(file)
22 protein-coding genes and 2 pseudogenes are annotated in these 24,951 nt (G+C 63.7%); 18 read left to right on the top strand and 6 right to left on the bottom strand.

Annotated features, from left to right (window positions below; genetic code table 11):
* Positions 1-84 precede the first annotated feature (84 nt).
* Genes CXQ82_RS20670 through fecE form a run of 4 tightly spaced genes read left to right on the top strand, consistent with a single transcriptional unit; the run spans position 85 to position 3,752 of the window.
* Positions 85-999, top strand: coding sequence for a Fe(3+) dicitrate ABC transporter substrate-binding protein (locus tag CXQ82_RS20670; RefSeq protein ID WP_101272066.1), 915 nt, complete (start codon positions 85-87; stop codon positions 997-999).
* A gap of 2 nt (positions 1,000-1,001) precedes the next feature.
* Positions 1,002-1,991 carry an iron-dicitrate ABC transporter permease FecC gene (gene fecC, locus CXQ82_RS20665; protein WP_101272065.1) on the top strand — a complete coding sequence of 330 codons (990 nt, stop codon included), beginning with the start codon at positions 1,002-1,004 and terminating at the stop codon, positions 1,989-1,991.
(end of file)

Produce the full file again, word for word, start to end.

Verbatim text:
22 protein-coding genes and 2 pseudogenes are annotated in these 24,951 nt (G+C 63.7%); 18 read left to right on the top strand and 6 right to left on the bottom strand.

Annotated features, from left to right (window positions below; genetic code table 11):
* Positions 1-84 precede the first annotated feature (84 nt).
* Genes CXQ82_RS20670 through fecE form a run of 4 tightly spaced genes read left to right on the top strand, consistent with a single transcriptional unit; the run spans position 85 to position 3,752 of the window.
* Positions 85-999, top strand: coding sequence for a Fe(3+) dicitrate ABC transporter substrate-binding protein (locus tag CXQ82_RS20670; RefSeq protein ID WP_101272066.1), 915 nt, complete (start codon positions 85-87; stop codon positions 997-999).
* A gap of 2 nt (positions 1,000-1,001) precedes the next feature.
* Positions 1,002-1,991 carry an iron-dicitrate ABC transporter permease FecC gene (gene fecC, locus CXQ82_RS20665; protein WP_101272065.1) on the top strand — a complete coding sequence of 330 codons (990 nt, stop codon included), beginning with the start codon at positions 1,002-1,004 and terminating at the stop codon, positions 1,989-1,991.